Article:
National Library of New Zealand
In 1988 the State Sector Act removed the special employment status of public servants who now came under the same employment law as for other New Zealanders. The classification system of all public sector jobs was replaced with public servants being employed by the head of the relevant department according to the terms and conditions agreed between the employer and the employee. Appointments continued to be made on merit, but the separate appeals system was abolished and each department to have an internal procedure to review appointments. (See Te Ara) Under Section 56 9@0 Chief Executives are required to be good employers and operate personnel policies for the fair and proper treatment of all employees, including an equal employment opportunities programme and recognition of the employment requirements of women.
In 1992, the Equal Employment Opportunities Trust (EEO) was set up by government to address some of the issues raised by the pay-equity campaign through the promotion to employers of the business benefits of equal-employment opportunities (EEO). However, as stated on the Ministry of Social Development website, "Pay equity was largely absent from the political agenda during the remainder of the 1990s... In July 2002, the government put out a Ministry of Women’s Affairs discussion document Next Steps Towards Employment Equity and established a Taskforce on Pay and Employment Equity in the Public Service, Health and Education, chaired by Diana Crossan." The EEO Trust broadened its focus in 2011 and changed its name in 2016 to Diversity Works New Zealand.
The PaEE unit was set up by the Labour Government in 2003 to provide support on establishing pay equity rates. Under its Plans of Action, all government departments, the public health sector, and the public education sector were to undertake pay and employment equity reviews (audits) and develop response plans.
Alexander Turnbull Library
In March 2009, two pay investigations were underway for the female-dominated occupation groups of social workers and special education support workers. However, the new National government discontinued these due to "current economic and fiscal pressures". lt then disestablished the Pay and Employment Equity Office in June 2009.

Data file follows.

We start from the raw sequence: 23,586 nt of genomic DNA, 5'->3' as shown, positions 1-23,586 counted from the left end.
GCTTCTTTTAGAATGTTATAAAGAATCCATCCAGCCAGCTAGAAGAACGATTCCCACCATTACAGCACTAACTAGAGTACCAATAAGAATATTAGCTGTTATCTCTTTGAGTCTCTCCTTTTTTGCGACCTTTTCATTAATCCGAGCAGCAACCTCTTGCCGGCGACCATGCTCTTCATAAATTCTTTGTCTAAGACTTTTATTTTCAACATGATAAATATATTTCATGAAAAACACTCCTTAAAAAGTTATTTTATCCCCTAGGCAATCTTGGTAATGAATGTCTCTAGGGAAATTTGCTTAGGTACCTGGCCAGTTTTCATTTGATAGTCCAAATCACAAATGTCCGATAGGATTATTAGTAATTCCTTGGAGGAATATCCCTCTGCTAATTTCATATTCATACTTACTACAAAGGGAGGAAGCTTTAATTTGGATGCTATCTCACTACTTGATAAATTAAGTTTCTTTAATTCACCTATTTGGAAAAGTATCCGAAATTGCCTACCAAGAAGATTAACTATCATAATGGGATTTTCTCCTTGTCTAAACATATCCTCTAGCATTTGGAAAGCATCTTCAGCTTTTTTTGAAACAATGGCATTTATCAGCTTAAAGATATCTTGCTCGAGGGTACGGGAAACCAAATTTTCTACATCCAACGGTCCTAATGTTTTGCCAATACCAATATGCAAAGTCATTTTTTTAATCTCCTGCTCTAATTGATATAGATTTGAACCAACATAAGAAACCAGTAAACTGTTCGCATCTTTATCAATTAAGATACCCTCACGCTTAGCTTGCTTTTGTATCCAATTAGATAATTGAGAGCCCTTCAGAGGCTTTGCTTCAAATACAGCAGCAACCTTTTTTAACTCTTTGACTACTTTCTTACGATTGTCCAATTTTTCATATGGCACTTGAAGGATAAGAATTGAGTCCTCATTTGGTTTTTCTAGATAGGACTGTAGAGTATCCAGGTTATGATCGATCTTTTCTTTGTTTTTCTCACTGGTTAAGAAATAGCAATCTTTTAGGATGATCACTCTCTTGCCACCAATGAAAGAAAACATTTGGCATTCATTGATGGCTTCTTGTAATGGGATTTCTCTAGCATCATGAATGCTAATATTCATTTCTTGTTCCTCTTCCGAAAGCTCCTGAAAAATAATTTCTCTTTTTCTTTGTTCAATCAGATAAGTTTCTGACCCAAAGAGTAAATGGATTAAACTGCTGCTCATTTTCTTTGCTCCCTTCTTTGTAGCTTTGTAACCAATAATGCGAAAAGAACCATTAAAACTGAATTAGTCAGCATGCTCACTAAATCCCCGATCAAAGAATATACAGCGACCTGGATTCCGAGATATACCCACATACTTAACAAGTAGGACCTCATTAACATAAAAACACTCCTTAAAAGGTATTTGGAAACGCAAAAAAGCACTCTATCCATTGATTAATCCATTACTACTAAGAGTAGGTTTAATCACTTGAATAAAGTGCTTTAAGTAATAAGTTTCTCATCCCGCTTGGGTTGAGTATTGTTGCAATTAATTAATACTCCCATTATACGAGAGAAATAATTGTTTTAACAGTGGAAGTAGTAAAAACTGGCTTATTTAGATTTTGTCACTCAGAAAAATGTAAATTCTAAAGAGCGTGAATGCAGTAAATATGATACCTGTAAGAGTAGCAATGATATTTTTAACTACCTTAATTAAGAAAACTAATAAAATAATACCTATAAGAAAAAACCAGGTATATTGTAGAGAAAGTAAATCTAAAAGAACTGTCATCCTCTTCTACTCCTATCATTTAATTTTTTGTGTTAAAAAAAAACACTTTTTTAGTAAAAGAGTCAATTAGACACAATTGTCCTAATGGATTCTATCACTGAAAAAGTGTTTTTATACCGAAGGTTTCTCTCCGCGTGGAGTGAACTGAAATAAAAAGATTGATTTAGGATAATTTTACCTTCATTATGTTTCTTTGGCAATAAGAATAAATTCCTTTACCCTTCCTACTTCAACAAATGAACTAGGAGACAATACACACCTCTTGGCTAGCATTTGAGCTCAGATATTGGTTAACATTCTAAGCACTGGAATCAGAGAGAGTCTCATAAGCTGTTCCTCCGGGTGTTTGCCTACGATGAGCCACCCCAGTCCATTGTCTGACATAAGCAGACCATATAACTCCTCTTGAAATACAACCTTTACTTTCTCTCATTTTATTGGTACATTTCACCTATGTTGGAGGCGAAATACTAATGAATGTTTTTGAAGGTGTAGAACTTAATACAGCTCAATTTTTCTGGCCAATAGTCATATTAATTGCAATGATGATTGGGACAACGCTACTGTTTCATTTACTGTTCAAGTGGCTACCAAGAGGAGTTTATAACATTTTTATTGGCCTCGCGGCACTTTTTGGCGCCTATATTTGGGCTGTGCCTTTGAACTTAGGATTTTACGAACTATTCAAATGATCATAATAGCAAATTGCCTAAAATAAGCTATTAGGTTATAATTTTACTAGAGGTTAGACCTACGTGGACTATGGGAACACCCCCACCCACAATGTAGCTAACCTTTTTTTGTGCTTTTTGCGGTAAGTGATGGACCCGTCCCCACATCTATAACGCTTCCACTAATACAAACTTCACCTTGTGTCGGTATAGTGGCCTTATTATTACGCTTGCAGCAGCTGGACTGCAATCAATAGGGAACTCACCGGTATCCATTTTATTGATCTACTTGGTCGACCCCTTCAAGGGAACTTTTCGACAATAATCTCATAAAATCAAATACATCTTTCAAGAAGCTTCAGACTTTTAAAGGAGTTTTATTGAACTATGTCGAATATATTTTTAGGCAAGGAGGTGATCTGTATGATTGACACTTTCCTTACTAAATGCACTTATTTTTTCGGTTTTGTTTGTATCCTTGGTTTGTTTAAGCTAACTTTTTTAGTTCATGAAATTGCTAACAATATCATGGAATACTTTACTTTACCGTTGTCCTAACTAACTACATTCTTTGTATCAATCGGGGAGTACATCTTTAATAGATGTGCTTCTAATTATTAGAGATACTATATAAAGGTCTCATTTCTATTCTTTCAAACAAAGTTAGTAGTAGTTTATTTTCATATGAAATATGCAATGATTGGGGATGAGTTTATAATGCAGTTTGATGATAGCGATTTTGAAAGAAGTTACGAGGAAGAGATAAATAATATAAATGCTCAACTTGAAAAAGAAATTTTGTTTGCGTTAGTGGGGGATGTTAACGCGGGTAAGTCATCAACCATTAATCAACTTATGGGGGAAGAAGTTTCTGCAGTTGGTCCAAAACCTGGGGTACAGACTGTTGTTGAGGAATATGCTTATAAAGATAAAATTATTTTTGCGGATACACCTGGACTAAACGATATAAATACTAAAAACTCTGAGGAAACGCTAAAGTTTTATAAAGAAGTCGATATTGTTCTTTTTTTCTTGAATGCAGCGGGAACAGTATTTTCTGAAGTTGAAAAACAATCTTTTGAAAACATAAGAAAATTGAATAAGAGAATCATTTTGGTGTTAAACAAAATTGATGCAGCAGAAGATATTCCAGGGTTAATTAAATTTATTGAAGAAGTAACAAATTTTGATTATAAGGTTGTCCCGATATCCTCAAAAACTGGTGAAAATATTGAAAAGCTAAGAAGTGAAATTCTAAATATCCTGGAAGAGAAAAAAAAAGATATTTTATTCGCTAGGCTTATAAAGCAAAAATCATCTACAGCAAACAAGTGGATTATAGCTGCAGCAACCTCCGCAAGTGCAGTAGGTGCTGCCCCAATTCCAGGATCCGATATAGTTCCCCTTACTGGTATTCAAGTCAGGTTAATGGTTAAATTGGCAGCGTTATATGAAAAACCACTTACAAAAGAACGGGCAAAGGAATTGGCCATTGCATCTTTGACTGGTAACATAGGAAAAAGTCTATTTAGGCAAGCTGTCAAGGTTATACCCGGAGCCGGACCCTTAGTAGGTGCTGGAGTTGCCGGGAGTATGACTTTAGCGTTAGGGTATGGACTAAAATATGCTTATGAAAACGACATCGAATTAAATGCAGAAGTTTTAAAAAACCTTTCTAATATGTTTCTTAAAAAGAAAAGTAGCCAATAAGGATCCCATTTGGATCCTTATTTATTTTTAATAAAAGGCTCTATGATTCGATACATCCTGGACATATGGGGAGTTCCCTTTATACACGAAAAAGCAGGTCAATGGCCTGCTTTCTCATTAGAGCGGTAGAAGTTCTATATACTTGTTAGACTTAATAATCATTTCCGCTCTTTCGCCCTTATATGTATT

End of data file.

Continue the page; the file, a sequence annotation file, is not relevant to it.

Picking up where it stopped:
The Pay Equity Challenge Coalition was set up by unions, women’s organisations, academic and community groups to “challenge” the National government as to its plans for closing the gender pay gap.
In 2011, the Human Rights Commission released the Pay Equality Bill to allow employees to ask employers if they are receiving equal pay. At first, Prime Minister John Key appeared open to the Bill in an interview on TVNZ's Breakfast programme, but later the same day he not only said he did not support it, but existing laws already outlawed discrimination: "We also would have real concerns if it was divisive in the workplace or had unintended consequences". (See NZHerald article)
In 2015, the Court of Appeal ruled in a case brought by care and service workers against their employer TerraNova, that the Equal Pay Act 1972 required equal pay for work of equal value (pay equity), not simply the same pay for the same work. This led to the Government establishing the Joint Working Group on Pay Equity Principles (the JWG) which included employer, union and government representatives. It's task was to recommend universally applicable pay equity principles for consideration by Government and its recommendations were accepted in November 2016. A new pay equity claims process was created, which was aligned with the bargaining framework in the Employment Relations Act 2000, for employees and employers to assess a pay equity claim and agree on a settlement if a pay equity issue was identified.